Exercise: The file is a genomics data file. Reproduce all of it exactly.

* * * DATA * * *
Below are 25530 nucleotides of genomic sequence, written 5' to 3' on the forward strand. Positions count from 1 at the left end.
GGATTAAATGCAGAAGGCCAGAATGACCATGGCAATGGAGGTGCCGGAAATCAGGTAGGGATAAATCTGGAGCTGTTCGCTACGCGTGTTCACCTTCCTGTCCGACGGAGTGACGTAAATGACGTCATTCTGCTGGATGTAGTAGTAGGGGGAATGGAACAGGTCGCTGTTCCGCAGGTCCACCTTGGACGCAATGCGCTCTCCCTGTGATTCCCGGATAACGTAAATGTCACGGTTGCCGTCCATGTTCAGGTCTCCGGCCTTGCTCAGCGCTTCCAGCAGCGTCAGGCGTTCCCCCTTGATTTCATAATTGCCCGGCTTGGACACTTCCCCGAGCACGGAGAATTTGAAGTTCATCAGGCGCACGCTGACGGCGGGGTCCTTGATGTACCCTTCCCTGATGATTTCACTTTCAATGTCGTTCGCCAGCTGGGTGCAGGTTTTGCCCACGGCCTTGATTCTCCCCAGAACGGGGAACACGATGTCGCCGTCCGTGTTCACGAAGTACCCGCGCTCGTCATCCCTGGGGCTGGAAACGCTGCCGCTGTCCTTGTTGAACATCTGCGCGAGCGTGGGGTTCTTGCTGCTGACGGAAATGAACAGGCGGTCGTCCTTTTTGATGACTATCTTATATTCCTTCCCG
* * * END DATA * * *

Below are 25530 nucleotides of genomic sequence, written 5' to 3' on the forward strand. Positions count from 1 at the left end.
GGATTAAATGCAGAAGGCCAGAATGACCATGGCAATGGAGGTGCCGGAAATCAGGTAGGGATAAATCTGGAGCTGTTCGCTACGCGTGTTCACCTTCCTGTCCGACGGAGTGACGTAAATGACGTCATTCTGCTGGATGTAGTAGTAGGGGGAATGGAACAGGTCGCTGTTCCGCAGGTCCACCTTGGACGCAATGCGCTCTCCCTGTGATTCCCGGATAACGTAAATGTCACGGTTGCCGTCCATGTTCAGGTCTCCGGCCTTGCTCAGCGCTTCCAGCAGCGTCAGGCGTTCCCCCTTGATTTCATAATTGCCCGGCTTGGACACTTCCCCGAGCACGGAGAATTTGAAGTTCATCAGGCGCACGCTGACGGCGGGGTCCTTGATGTACCCTTCCCTGATGATTTCACTTTCAATGTCGTTCGCCAGCTGGGTGCAGGTTTTGCCCACGGCCTTGATTCTCCCCAGAACGGGGAACACGATGTCGCCGTCCGTGTTCACGAAGTACCCGCGCTCGTCATCCCTGGGGCTGGAAACGCTGCCGCTGTCCTTGTTGAACATCTGCGCGAGCGTGGGGTTCTTGCTGCTGACGGAAATGAACAGGCGGTCGTCCTTTTTGATGACTATCTTATATTCCTTCCCG